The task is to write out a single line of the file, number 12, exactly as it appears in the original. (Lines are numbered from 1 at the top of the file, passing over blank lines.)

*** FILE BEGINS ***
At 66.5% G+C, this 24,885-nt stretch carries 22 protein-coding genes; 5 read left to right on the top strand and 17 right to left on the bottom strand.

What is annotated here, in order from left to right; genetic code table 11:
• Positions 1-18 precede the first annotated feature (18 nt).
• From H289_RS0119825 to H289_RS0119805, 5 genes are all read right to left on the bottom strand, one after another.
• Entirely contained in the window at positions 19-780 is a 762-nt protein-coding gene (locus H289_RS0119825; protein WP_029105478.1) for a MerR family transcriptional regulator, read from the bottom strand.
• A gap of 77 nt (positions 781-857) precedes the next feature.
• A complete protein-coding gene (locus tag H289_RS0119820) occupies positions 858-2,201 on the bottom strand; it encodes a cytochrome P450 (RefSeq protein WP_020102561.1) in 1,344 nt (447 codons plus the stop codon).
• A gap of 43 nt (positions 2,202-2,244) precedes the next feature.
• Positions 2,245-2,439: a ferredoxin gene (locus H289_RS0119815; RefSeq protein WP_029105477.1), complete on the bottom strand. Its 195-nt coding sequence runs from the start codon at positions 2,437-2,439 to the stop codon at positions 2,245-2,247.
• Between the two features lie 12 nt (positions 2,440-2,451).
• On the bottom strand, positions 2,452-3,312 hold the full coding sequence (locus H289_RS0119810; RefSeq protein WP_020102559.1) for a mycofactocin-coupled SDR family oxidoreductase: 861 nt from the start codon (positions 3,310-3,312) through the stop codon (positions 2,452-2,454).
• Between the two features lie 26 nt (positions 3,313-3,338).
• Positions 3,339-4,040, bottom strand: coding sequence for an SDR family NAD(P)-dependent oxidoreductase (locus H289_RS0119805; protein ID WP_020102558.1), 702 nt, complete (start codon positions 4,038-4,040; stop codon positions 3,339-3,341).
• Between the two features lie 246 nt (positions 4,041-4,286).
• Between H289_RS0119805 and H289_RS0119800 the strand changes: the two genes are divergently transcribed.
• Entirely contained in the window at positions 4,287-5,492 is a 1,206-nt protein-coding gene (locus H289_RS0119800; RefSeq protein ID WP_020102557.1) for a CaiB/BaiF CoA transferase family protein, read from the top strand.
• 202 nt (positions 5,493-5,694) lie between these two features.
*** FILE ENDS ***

• Between the two features lie 26 nt (positions 3,313-3,338).